“To Deficit or Not to Deficit”: Should European Fiscal Rules Differ Among Countries?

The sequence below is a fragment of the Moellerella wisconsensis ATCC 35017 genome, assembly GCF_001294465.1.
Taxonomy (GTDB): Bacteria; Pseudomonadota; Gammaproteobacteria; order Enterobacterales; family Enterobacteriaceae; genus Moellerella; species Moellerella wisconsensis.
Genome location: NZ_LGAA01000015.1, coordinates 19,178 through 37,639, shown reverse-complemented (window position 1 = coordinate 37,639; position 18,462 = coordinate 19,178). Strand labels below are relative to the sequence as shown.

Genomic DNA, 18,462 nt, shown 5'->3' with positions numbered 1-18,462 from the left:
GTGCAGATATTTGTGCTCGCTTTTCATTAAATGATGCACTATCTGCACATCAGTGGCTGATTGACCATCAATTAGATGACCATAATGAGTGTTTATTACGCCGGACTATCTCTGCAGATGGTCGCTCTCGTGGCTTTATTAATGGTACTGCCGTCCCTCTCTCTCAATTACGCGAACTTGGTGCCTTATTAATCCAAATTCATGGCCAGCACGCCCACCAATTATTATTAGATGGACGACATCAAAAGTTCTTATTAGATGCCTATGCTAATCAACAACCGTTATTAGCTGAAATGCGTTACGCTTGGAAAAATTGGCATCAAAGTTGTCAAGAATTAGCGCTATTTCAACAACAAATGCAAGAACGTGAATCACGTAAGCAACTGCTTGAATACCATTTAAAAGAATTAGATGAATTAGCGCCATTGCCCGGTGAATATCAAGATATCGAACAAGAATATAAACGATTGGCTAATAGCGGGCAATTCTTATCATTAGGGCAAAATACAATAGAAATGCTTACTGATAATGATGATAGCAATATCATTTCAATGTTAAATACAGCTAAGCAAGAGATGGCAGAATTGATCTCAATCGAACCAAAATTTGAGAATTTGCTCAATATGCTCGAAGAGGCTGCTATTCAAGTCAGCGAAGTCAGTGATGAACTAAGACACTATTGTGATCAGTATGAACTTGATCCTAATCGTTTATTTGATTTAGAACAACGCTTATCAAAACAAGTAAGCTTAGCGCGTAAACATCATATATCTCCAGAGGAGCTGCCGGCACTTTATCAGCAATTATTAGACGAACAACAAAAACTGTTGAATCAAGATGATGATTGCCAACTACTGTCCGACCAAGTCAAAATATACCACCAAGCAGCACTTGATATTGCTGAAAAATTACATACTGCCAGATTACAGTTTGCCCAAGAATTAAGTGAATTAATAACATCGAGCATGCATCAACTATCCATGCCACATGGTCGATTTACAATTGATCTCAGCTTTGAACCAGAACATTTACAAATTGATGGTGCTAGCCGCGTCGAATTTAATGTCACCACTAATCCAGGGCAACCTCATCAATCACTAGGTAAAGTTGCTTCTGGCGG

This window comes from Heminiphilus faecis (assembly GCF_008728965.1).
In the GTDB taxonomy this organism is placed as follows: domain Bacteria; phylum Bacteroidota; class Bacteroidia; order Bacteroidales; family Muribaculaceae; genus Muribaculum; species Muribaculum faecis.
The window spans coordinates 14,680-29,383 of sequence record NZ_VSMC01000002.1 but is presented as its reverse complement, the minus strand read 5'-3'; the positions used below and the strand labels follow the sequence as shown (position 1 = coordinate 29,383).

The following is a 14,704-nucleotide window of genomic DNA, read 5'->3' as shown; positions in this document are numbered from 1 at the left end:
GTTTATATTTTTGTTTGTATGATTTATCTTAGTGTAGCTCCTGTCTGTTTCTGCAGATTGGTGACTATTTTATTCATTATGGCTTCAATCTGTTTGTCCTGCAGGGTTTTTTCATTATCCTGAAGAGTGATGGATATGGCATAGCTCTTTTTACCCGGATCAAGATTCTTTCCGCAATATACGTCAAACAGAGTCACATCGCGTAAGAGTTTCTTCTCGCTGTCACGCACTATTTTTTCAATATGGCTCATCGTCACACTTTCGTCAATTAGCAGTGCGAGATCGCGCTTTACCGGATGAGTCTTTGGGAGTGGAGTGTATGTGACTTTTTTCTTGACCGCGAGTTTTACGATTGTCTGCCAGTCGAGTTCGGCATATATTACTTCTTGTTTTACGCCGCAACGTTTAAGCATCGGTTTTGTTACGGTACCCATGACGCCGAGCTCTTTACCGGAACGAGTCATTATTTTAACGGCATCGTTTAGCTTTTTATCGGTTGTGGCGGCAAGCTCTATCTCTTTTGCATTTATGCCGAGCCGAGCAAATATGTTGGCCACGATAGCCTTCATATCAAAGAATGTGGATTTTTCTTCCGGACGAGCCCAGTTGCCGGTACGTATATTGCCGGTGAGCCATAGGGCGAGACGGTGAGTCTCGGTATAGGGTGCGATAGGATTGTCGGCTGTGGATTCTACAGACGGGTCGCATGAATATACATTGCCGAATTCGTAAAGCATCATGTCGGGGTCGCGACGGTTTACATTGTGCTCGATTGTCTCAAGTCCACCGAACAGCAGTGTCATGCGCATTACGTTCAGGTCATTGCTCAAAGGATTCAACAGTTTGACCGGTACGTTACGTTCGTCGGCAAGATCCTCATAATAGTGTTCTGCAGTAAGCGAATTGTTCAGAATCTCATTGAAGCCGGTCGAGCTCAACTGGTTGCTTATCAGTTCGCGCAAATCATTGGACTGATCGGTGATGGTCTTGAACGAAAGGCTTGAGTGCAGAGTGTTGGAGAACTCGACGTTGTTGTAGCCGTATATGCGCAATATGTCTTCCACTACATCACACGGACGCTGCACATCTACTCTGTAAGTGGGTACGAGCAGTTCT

The creation of the European Monetary Union has led to a substantial increase in the discussion of the importance of fiscal discipline and adequate fiscal rules in such a monetary union. The “European” solution has been challenged by many authors and politicians: among the main questions discussed in recent years, we find the use of the same rules for different situations in Member-Countries, particularly in terms of economic dimension and economic level of development. We develop a model of a monetary union between two countries that may differ in economic dimension and in the level of development. By solving transitional dynamics towards the steady state through numerical computation, the model allows us to examine the impact of fiscal shocks that may lead to excessive deficits. Our results suggest that the implications of such deficits depend on whether they occur in the small and less developed country or in the big and more developed one. In this context, we argue that an excessive deficit should be temporarily allowed in the case of the small and less developed country, in order to improve economic convergence and wages within the union.
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